Posted at: 02/25/2013 6:26 PM
Updated at: 02/25/2013 6:27 PM
By: Stuart Dyson, KOB Eyewitness News 4
"Devastating" is a word you hear a lot these days at the New Mexico State Capitol when people talk about the impacts of the federal "sequester" budget cuts on our state.
Spending cuts and job furloughs are looming dead ahead as the Friday deadline approaches with no sign of a compromise to head them off.
Let's start with defense cutbacks. The state would lose about 7,000 civilian defense employees on furlough to save the feds $42 million.
Education? Schools here could lose $6.1 million - that means about 80 teachers and teacher’s aides in K-12 schools. Programs for kids with disabilities could lose another $4.4 million and about 50 teaching jobs.
In health care, there would be less money for vaccinations for childhood diseases. There would be less money for meals for senior citizens.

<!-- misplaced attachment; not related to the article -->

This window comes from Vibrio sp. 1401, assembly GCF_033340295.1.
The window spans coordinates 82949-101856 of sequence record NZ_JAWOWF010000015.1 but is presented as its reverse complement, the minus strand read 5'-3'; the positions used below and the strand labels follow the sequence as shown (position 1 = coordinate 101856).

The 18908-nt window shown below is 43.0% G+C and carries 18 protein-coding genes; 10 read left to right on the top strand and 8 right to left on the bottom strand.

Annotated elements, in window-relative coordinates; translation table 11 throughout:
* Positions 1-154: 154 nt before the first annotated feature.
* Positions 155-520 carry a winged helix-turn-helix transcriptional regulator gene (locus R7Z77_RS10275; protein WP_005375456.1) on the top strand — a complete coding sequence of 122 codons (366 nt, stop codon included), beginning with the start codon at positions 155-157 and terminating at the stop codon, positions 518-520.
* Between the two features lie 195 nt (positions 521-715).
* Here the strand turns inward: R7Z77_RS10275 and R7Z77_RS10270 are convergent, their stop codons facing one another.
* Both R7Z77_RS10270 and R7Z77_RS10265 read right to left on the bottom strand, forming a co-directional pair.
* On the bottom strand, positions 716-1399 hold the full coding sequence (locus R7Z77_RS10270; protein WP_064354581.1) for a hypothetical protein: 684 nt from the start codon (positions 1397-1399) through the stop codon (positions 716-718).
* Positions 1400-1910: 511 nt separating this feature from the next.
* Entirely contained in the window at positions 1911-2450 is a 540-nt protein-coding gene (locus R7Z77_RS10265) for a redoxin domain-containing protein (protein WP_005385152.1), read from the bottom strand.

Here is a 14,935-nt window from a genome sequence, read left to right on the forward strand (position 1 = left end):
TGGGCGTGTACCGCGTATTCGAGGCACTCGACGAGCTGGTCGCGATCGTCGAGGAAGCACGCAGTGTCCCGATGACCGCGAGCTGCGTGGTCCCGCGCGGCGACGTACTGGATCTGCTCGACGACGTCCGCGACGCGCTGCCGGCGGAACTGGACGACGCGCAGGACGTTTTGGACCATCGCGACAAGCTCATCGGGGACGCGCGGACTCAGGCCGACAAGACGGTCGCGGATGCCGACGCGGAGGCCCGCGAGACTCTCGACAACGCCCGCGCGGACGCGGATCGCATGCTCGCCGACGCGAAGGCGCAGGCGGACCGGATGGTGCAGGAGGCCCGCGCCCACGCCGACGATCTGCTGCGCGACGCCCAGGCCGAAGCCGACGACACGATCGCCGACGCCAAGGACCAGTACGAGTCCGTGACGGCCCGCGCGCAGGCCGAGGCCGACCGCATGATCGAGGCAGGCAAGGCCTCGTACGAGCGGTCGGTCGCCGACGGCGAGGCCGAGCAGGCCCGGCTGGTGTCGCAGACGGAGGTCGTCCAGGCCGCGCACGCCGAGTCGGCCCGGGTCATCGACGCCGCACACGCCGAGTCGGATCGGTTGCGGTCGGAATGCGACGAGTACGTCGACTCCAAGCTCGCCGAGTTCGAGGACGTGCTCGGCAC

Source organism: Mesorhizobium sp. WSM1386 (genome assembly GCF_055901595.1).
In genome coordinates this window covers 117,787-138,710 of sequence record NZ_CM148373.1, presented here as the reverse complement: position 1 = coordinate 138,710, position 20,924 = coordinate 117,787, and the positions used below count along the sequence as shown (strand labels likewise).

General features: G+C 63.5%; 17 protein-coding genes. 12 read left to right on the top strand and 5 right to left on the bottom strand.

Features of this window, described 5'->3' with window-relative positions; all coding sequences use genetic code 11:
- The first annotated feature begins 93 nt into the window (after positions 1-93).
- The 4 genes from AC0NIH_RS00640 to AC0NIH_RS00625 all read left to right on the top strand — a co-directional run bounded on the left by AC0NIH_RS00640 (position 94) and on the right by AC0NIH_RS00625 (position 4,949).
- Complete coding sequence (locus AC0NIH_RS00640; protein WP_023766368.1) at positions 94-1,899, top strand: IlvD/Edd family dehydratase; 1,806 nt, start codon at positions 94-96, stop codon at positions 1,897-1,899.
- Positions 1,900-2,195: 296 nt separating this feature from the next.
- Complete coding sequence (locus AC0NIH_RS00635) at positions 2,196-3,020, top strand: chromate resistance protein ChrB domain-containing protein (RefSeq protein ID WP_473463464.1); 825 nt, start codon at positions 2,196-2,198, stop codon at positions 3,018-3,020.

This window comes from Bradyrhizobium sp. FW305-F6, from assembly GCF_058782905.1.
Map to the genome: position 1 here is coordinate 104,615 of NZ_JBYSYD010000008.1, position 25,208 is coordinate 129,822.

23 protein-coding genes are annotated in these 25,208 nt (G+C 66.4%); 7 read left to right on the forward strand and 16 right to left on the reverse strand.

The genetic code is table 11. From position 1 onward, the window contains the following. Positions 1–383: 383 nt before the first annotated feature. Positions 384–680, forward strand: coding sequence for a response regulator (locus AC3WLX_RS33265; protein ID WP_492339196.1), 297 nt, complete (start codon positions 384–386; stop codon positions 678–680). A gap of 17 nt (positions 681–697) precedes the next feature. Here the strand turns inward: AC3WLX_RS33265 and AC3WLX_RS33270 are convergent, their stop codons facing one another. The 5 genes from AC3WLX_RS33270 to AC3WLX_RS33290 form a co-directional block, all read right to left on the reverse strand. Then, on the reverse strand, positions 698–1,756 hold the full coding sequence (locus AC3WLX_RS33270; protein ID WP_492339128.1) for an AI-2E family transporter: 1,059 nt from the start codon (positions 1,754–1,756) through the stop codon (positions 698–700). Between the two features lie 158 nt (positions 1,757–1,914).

Gov. Susana Martinez is keeping an eye on any chance for a last minute compromise between Congress and the White House.
"It's scary not to know what's going to happen," the governor told us in an interview in her office Monday. "It's very unpredictable. They're going to kick the can down the road some more, or they're going to impact us immediately - to what degree?"
State Sen. Carlos Cisneros. A senior member of the Senate Finance Committee, said he is concentrating on creating a lean state budget with lots of reserve money - just in case.
"There is no question that if the sequester issue becomes fact, becomes law at the federal level, New Mexico will be devastated," the Questa Democrat said.
Gov. Martinez said she hopes Democratic and Republican state lawmakers can find common ground on her proposals to attract more private sector employers to the state. Those ideas include a substantial cut in the corporate income tax, to make New Mexico more competitive with other states in the region.
"New Mexico will be impacted at a greater level than any other state, probably, in the United States," Martinez said. "That's because we have four military bases and the two labs, Sandia and Los Alamos."
Leaders at both labs have issued statements to employees saying that while they don't foresee any immediate impact, they are planning for longer-term future budget cuts that may require adjustments.